For the island of Montserrat, the most recent eruptions have been devastating, as there had not been witnesses to view any other eruption in Soufriere Hills’ past. This set of eruptions began in 1995, when earthquakes began to indicate the waking of the dormant volcano. In 1996, the volcano finally began erupting. By 1997, fierce eruptions spewed ash and rock, threatening the local residence, and forcing Great Brittan, the possessor of the island, to consider evacuating all of the residence. As citizens of the island migrated to the northern region, protected by hills, many minor ash emitting eruptions continued. Pyroclastic flows became rather common, as they reached and destroyed areas that had been considered safe at one time, forcing even more of the population from their homes. The volcano is still active to this day, giving off steam, ash and dangerous fumes, while creating large earthquakes and triggering rockslides. The volcano has undergone so many dramatic eruptions that the crater has caved in several times and had to be rebuilt.
The latest eruptive history of the volcano has shaken the lives of many who live on the island. Everyone has been evacuated from the southern part of the island, the area closest to the volcano. Over 8,000 people have left and moved back to neighboring islands, or to Great Brittan. What remained of the islands industry and production after the 1989, Hurricane Hugo, was ruined further by the beginning of ash fall and destroyed entirely by pyroclastic flows. Everyone who lived on the island, and has continued to live there, has been gathered to the northernmost tip of the island, an area that was not populated until after the eruptions. Even thought the occupants of Montserrat are now safe from pyroclastic flows and rocky debris, they still get frequent ash fall, damaging planes and farms.
The volcano has also taken a toll on the health of the island. Toward the beginning of 1999, scientists discovered and announced the presence of deadly levels of cristobalite. Cristobalite is a fine, colorless mineral that has been ejected by the volcano in vast amounts. The occurrence of this mineral has the potential to give the islanders lung disease, leading to death.
The land’s natural landscape has changed a great deal since the beginning of the eruptions. Areas where trees and plants of all sorts were once plentiful are now barren wastelands, cleared by pyroclastic flows. Ash has covered nearly every part of the island, adding to the soil and creating a blanket over the lush terrain.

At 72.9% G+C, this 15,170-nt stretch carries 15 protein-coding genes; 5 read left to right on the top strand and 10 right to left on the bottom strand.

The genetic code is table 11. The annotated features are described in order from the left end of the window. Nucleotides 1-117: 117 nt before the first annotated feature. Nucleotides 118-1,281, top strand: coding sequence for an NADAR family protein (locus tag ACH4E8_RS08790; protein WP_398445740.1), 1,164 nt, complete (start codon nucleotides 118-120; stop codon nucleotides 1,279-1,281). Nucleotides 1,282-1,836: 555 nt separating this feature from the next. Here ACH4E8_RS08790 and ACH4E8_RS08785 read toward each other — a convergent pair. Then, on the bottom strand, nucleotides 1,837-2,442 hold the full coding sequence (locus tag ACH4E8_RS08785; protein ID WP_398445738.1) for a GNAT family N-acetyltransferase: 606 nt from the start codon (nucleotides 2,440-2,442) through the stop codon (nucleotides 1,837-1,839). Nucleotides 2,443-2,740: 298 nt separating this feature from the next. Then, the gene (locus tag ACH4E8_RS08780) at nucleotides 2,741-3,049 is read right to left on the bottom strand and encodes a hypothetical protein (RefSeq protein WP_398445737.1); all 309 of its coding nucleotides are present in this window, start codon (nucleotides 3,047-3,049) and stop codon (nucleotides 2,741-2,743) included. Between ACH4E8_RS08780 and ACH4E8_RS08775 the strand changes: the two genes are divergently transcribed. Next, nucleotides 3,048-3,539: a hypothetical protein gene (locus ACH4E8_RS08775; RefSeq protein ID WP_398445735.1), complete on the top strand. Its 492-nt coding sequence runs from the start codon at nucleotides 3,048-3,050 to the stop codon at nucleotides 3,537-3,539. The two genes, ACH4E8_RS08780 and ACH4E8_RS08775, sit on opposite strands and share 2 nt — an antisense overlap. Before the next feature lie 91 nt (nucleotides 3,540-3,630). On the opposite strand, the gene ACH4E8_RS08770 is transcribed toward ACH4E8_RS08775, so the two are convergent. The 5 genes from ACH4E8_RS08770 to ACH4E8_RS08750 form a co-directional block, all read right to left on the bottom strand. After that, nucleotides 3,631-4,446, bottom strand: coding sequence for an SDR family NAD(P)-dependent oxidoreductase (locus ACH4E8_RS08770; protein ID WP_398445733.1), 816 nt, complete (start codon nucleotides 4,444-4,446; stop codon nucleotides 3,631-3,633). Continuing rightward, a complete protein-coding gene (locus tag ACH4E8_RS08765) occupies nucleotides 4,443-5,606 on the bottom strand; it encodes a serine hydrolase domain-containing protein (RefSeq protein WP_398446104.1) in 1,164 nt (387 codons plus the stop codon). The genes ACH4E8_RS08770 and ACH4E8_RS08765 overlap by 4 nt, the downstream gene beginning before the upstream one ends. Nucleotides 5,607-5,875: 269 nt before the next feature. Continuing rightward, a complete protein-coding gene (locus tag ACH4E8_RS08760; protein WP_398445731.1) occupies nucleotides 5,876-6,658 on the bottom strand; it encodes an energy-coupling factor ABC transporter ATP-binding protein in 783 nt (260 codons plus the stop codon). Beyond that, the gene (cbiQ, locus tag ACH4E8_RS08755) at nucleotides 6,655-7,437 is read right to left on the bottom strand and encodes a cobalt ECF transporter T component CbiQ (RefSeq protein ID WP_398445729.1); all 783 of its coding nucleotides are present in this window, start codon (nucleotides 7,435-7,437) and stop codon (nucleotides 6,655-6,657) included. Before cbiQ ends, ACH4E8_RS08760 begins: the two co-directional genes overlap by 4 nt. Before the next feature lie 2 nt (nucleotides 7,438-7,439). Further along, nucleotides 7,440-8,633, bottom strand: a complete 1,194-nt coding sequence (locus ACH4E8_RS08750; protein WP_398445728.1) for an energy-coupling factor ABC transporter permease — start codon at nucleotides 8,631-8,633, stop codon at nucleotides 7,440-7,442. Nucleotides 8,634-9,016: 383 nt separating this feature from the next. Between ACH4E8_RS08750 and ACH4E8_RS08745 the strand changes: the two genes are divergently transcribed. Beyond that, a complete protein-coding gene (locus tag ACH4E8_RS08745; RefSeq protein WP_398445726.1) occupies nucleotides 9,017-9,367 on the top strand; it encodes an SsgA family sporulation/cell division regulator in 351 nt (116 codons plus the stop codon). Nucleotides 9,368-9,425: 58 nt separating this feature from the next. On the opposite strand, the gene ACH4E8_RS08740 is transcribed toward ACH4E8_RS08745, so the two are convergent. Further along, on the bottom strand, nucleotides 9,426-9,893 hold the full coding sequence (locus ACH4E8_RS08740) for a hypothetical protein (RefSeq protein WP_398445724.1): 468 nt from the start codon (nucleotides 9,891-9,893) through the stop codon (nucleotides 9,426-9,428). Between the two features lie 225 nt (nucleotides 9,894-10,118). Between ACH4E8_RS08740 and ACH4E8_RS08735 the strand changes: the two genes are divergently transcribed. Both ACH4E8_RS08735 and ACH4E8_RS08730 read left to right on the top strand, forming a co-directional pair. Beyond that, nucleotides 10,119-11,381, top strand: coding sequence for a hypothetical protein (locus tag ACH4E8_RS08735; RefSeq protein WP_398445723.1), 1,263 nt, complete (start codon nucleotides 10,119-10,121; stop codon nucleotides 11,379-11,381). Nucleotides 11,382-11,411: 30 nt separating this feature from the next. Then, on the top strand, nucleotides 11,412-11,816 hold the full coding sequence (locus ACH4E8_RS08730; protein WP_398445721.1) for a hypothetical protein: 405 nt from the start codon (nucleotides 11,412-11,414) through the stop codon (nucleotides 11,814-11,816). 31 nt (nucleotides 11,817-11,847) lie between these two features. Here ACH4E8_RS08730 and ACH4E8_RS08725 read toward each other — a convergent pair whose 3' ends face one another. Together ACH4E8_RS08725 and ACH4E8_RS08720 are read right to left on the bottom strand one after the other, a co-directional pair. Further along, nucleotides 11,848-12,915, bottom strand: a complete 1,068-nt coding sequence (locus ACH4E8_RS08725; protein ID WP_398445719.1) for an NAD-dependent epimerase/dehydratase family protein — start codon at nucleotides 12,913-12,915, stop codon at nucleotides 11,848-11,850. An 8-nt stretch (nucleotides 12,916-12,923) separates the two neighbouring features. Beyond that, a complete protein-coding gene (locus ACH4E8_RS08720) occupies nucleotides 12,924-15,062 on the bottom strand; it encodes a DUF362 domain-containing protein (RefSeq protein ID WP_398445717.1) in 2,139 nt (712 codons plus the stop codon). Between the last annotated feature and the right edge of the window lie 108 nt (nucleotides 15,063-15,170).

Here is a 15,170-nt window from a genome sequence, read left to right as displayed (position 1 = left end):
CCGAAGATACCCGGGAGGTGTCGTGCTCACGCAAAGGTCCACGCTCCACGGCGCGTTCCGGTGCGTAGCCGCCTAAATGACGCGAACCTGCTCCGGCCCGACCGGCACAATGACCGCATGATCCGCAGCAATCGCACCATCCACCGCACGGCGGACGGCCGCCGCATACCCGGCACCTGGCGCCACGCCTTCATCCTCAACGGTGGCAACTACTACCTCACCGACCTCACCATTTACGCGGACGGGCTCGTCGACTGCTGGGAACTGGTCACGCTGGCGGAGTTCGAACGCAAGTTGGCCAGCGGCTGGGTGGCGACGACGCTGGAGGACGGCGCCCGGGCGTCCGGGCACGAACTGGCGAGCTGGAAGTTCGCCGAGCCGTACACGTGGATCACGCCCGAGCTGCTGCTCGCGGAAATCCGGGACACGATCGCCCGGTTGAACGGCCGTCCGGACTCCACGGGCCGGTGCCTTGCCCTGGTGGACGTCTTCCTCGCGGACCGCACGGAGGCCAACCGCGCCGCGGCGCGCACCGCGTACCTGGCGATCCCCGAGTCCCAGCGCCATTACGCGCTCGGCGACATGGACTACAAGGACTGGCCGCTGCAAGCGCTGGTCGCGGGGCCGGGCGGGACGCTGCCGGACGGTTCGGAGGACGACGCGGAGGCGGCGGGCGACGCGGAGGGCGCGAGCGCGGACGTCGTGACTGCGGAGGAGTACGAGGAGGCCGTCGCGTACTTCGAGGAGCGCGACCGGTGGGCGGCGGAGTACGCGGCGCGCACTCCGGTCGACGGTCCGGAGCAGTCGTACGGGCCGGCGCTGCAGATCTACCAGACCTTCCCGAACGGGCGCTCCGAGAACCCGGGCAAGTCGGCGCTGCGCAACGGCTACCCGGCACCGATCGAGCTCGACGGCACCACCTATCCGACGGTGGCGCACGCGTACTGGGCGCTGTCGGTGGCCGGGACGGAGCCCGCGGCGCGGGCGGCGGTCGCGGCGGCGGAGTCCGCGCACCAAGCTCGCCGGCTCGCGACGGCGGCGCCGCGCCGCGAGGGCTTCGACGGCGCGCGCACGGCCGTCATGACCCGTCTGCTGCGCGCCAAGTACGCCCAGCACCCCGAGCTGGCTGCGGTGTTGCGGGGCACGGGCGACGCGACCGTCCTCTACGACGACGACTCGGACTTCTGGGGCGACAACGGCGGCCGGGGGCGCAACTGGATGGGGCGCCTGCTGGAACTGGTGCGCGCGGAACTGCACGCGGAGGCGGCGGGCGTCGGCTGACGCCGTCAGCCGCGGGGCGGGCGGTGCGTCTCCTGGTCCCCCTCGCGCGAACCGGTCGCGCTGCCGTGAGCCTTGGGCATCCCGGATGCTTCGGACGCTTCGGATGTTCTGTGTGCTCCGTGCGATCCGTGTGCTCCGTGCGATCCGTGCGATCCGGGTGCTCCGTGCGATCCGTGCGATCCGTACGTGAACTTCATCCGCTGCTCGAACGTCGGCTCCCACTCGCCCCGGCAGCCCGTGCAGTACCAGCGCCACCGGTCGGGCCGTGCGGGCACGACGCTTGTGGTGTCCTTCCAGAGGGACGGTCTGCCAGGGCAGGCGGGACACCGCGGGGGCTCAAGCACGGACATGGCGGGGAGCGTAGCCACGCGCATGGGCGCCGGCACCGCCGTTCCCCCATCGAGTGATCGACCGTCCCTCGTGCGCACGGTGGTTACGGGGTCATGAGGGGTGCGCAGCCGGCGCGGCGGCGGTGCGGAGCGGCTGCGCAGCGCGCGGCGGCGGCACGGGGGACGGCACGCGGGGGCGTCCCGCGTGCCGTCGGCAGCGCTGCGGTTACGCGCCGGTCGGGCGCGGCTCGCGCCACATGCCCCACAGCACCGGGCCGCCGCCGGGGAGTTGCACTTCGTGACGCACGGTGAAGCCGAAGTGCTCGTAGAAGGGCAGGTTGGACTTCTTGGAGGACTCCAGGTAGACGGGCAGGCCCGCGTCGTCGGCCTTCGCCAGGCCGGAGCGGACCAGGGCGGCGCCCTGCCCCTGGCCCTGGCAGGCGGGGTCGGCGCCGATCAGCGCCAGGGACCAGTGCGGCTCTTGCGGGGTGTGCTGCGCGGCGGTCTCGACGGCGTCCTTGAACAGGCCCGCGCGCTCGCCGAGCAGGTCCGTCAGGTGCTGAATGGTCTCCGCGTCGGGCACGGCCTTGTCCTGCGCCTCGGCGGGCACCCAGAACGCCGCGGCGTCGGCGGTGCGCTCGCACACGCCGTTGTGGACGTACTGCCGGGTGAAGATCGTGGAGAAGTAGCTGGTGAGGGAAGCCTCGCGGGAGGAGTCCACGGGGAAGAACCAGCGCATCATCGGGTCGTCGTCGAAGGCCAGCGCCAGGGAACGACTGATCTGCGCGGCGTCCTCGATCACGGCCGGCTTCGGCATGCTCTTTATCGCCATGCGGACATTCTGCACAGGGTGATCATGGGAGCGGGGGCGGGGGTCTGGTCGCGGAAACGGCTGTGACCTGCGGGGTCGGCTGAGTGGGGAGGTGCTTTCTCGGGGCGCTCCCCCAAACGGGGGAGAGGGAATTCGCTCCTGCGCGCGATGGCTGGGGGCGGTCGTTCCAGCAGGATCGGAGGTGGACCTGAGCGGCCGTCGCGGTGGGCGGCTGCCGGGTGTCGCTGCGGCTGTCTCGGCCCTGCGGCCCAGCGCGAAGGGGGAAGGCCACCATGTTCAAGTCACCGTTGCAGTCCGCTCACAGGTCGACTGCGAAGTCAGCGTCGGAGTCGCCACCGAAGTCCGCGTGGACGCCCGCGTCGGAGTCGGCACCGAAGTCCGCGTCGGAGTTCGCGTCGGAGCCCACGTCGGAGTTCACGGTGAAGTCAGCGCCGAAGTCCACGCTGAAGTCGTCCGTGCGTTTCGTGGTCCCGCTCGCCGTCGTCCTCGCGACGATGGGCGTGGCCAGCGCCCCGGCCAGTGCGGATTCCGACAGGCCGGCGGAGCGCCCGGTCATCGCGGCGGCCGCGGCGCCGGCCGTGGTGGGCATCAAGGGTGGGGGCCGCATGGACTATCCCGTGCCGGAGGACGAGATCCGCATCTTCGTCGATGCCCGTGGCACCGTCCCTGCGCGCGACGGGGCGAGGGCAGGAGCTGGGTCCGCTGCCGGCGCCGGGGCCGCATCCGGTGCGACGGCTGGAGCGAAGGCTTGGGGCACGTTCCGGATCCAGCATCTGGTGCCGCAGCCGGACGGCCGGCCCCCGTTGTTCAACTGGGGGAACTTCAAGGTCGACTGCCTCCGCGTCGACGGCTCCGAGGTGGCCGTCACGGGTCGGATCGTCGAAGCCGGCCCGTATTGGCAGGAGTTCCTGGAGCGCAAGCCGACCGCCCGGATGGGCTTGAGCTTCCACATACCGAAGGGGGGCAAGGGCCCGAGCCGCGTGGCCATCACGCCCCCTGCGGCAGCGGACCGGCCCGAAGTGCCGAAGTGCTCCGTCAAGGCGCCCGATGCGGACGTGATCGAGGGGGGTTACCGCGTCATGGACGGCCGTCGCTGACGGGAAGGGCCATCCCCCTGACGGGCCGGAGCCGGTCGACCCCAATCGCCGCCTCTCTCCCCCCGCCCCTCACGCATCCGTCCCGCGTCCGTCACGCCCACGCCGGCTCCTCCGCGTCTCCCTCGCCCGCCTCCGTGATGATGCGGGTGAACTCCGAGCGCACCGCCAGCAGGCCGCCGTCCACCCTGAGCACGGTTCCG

The recent eruption of Soufriere Hills has the effected the island of Montserrat and all of the surrounding area a great deal. It has destroyed forests and animal life, homes, and cities. Citizens have had to face the harsh reality that a volcano is more than gorgeous feature, accenting the land, but a realistic danger that can release its disasters at any moment. Though few people have died, many lives have been ruined. People were forced from their homeland to new places. For nearly ten years they have had to live with a dangerous volcano, constantly expelling vast amounts of ash and toxins into their air, and the air of the surrounding islands. Now that nearly everything has been lost the volcano, the remaining residents have very little left to keep them hanging on. Though the people are returning to their enjoyable ways of life they live in a whole new world that has been opened up by the volcano. “We don’t know when the volcano will do something.” Says Matilda Farrell, “The geologists do the best they can, but they don’t know either. Only God is in control. We can only pray that when the next event come, there is no danger to it. We still have to thank God that we have food and shelter and friends.” Along with the hope of returning to their ash covered homes when the volcano seeps back into dormancy, this is all that the inhabitants of Montserrat have to keep them going, hope, and friendship.